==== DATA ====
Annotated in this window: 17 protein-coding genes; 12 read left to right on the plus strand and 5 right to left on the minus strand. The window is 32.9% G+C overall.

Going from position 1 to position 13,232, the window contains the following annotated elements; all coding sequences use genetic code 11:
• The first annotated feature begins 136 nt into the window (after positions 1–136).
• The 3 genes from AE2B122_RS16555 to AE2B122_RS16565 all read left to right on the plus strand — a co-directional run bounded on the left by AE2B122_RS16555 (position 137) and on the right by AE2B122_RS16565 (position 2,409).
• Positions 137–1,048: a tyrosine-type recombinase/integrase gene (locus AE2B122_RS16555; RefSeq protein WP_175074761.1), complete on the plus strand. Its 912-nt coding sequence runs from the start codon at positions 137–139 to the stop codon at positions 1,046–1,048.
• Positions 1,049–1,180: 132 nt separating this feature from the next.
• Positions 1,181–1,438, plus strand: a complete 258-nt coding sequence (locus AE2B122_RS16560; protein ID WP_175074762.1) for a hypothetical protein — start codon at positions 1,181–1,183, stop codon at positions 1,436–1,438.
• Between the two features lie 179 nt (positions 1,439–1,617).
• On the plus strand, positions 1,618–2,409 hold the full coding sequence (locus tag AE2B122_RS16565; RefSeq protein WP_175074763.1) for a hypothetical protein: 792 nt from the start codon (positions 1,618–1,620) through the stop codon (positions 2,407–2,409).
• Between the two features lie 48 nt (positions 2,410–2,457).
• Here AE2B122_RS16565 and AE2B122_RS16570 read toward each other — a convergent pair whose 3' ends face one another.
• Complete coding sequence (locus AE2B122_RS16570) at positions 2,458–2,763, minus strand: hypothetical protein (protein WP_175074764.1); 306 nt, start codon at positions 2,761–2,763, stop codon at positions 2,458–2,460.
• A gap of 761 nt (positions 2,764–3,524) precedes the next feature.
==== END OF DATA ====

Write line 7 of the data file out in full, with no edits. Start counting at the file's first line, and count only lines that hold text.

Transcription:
• Positions 1,181–1,438, plus strand: a complete 258-nt coding sequence (locus AE2B122_RS16560; protein ID WP_175074762.1) for a hypothetical protein — start codon at positions 1,181–1,183, stop codon at positions 1,436–1,438.